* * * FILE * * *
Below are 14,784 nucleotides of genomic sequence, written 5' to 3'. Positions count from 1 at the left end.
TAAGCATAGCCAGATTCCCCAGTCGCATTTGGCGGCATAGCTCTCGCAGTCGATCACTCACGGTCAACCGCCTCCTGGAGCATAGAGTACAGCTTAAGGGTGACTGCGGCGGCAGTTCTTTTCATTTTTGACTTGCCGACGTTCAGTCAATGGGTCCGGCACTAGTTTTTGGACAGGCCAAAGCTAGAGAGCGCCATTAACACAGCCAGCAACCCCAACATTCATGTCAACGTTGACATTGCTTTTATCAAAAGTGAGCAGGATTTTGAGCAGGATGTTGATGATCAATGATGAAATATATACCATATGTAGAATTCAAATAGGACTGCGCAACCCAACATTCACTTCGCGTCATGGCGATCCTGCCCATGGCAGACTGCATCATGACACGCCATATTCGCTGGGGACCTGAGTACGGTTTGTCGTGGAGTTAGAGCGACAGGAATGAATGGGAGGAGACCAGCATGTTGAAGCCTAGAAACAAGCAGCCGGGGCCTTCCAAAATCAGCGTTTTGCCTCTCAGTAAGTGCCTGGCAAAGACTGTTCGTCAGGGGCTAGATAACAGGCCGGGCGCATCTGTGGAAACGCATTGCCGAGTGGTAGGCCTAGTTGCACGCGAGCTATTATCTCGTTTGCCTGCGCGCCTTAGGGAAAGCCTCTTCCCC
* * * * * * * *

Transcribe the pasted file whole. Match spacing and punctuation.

Below are 14,784 nucleotides of genomic sequence, written 5' to 3'. Positions count from 1 at the left end.
TAAGCATAGCCAGATTCCCCAGTCGCATTTGGCGGCATAGCTCTCGCAGTCGATCACTCACGGTCAACCGCCTCCTGGAGCATAGAGTACAGCTTAAGGGTGACTGCGGCGGCAGTTCTTTTCATTTTTGACTTGCCGACGTTCAGTCAATGGGTCCGGCACTAGTTTTTGGACAGGCCAAAGCTAGAGAGCGCCATTAACACAGCCAGCAACCCCAACATTCATGTCAACGTTGACATTGCTTTTATCAAAAGTGAGCAGGATTTTGAGCAGGATGTTGATGATCAATGATGAAATATATACCATATGTAGAATTCAAATAGGACTGCGCAACCCAACATTCACTTCGCGTCATGGCGATCCTGCCCATGGCAGACTGCATCATGACACGCCATATTCGCTGGGGACCTGAGTACGGTTTGTCGTGGAGTTAGAGCGACAGGAATGAATGGGAGGAGACCAGCATGTTGAAGCCTAGAAACAAGCAGCCGGGGCCTTCCAAAATCAGCGTTTTGCCTCTCAGTAAGTGCCTGGCAAAGACTGTTCGTCAGGGGCTAGATAACAGGCCGGGCGCATCTGTGGAAACGCATTGCCGAGTGGTAGGCCTAGTTGCACGCGAGCTATTATCTCGTTTGCCTGCGCGCCTTAGGGAAAGCCTCTTCCCC